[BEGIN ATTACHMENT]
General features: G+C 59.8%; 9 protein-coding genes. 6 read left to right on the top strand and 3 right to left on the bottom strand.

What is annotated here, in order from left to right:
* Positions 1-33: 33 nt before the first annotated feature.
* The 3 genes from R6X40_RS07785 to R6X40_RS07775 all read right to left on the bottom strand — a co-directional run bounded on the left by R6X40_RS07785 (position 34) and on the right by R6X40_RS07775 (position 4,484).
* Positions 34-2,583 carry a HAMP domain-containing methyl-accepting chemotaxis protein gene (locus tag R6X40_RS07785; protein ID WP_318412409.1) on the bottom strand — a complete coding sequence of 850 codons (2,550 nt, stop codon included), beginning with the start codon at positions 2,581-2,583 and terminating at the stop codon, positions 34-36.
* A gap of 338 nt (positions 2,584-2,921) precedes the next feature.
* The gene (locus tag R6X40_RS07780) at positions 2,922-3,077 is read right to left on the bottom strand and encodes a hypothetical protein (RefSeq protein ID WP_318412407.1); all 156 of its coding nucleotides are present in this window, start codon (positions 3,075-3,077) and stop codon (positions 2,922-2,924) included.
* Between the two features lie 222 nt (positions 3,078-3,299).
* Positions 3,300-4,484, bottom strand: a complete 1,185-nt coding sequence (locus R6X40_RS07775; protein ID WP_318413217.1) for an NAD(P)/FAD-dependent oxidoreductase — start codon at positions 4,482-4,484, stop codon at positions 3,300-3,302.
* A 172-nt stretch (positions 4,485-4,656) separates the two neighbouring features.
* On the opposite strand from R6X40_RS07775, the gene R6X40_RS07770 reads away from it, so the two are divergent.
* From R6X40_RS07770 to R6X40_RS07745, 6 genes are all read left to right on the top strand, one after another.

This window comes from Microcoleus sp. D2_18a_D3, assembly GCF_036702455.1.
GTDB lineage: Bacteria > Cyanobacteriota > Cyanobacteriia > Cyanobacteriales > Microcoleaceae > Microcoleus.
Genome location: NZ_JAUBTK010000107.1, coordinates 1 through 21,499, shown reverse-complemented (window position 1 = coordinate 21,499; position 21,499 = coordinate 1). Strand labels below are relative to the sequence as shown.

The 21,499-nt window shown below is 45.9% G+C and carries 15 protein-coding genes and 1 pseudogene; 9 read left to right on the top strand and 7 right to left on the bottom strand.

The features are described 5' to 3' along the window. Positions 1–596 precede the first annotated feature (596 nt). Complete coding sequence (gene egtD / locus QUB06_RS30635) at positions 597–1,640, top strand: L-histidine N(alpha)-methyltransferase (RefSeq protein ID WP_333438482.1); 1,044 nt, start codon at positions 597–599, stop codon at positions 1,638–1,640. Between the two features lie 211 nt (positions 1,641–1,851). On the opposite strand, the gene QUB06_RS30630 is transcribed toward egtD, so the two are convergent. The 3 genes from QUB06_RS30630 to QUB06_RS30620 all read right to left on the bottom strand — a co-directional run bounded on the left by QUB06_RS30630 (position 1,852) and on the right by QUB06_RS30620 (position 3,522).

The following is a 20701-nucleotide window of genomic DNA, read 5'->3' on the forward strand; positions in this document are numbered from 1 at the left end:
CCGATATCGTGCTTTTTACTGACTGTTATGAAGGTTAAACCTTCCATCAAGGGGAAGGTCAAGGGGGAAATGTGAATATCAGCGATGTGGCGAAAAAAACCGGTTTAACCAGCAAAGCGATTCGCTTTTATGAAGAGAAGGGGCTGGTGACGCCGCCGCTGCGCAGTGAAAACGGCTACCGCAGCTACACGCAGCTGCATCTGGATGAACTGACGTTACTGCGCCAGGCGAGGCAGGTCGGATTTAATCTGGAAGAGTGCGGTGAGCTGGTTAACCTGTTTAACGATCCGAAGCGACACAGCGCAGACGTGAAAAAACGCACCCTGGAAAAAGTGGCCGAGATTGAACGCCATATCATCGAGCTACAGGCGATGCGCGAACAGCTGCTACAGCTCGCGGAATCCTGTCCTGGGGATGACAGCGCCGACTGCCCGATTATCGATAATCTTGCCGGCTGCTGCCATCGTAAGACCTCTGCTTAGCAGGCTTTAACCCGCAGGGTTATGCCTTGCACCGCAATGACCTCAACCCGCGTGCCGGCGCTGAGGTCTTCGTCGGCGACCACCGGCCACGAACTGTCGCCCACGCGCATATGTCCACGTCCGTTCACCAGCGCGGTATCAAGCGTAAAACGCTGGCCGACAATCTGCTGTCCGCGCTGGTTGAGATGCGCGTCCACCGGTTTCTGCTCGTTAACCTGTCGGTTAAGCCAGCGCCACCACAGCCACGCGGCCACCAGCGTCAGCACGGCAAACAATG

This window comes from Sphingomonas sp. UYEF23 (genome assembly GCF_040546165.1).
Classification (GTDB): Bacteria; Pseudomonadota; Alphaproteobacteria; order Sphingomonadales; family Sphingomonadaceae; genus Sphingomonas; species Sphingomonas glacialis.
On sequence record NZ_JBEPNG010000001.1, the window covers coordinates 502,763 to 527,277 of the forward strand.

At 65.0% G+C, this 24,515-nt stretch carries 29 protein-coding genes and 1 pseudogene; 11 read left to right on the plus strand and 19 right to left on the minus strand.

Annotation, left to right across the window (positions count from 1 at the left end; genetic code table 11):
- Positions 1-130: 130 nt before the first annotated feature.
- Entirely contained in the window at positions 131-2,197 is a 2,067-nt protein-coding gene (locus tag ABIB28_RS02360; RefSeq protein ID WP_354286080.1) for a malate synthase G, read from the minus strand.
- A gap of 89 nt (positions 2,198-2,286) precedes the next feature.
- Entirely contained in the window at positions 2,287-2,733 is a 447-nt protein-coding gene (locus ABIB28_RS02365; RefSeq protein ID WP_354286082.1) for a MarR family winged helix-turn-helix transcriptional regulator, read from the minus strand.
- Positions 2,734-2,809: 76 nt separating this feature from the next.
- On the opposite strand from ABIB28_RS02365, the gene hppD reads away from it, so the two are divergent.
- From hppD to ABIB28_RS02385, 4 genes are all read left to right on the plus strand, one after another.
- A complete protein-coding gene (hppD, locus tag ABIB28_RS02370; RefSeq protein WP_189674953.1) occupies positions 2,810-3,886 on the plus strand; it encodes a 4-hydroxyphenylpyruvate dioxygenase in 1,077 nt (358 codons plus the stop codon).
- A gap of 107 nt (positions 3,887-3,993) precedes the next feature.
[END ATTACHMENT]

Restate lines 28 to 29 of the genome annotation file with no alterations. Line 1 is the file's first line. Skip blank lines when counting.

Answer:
- Entirely contained in the window at positions 2,287-2,733 is a 447-nt protein-coding gene (locus ABIB28_RS02365; RefSeq protein ID WP_354286082.1) for a MarR family winged helix-turn-helix transcriptional regulator, read from the minus strand.
- Positions 2,734-2,809: 76 nt separating this feature from the next.